As for your checked luggage, the most important thing to remember is to lock it, preferably with a TSA approved lock.
Pack your BCD in your bag first and place it in the middle of the bag. Surround it with your fins to protect it during the flight, as many fins are surprisingly durable. Cover it all up with your wetsuit for cushioning support. Remember, dive insurance doesn’t cover lost/damaged gear! For extra convenience and safety, always check in a bag with wheels. You don’t want to drop heavy equipment after it safely arrives at your destination.
In the words of an Matt Lamp’l, an instructor at Grove Scuba “I always carry a $20 bill in front of the guy handling my luggage!”
After safely distributing and minimizing gear and weight, divers should also know how to minimize unexpected delays with TSA. If you’re bringing a dive knife, always remember to keep it under eight inches and check it. If you have anti-fog spray, a tube of silicon (for your O-ring or camera housing), or even just sunscreen, remember to keep them in your checked baggage to save time before your flight, or make sure they are less than 3.4 ounces to abide by TSA regulations. If you have any lights for night diving, take the batteries out to avoid extra screening and inspection.
According to the Professional Association of Diving Instructors (PADI), the thing that will be of most help and convenience when travelling is having all of your documentation at hand. Hotel bookings, dive resort packages, and certifications can all be valuable when stopped by a security agent before arrival or departure.
According to Dive Guru, PADI’s renowned scuba community blog, a wise travelling diver always makes a list of equipment when packing and keeps that list with them in case the bags are lost, inspected or have something stolen from them.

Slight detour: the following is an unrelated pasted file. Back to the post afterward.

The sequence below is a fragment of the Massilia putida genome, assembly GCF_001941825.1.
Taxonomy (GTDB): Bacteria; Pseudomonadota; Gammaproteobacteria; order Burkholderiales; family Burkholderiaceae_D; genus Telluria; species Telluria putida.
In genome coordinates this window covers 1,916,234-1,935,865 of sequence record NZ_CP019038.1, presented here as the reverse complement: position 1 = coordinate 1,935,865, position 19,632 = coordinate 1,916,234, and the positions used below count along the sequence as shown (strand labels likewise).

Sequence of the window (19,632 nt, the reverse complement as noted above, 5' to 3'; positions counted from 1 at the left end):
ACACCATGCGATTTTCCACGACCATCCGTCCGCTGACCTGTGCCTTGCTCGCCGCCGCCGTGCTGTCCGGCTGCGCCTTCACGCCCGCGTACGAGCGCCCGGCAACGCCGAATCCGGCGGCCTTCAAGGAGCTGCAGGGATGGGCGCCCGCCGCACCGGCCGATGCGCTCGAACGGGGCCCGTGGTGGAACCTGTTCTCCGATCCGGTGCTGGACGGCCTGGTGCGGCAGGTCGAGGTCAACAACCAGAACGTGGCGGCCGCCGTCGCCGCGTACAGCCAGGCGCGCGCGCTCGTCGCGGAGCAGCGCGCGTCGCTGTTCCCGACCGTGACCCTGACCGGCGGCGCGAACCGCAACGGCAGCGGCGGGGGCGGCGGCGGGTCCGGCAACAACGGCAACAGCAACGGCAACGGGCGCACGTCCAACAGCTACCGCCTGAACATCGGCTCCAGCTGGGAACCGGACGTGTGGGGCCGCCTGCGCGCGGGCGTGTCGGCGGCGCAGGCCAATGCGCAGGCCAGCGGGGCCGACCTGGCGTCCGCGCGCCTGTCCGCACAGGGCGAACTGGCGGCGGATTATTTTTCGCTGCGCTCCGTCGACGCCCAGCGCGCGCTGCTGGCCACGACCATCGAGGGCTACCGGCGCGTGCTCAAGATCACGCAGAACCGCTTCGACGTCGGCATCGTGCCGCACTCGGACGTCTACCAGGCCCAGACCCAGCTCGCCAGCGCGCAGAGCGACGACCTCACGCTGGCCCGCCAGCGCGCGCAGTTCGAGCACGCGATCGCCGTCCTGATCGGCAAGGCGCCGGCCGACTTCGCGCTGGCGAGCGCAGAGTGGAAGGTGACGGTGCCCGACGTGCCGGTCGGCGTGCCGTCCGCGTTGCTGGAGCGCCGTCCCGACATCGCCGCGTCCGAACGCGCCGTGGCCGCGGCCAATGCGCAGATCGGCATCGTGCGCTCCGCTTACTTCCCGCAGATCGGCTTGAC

Another tip according to Scuba Guru and countless other diving blogs includes using a luggage scale to avoid surprises during check-in.
Finally, and maybe most significantly, your choice of airline can define how tedious or expensive it is to travel with gear. Some airlines are humorously referred to online as those that “love divers”. Dive friendly airlines are those that fully comprehend that divers travel with a lot of equipment (like other sport/outdoor travelers). They have great baggage allowances in general or apply special rules for those with scuba gear.
InselAir allows 22 pounds for dive gear, perfect for a short trip form Florida to Bonaire/ Curacao. Thompson Fly travelers get 11 pounds if they show valid certification at check in. Qatar Airlines allow an extra 22 pounds for dive gear as long as it is placed in its own bag. Interjet, a Mexican airline, allows up to 110 pounds to be checked.
These airlines may seem random, but they are just a few of many. The idea remains: wherever you are traveling, many airlines understand the traveling diver’s struggle, and when notified in advance, can apply special concessions on weight limits.
While the nature of scuba diving includes bulky equipment and travel, it doesn’t mean that transporting equipment has to be a serious hassle. As with everything, ample preparation and research can make or break a diving adventure.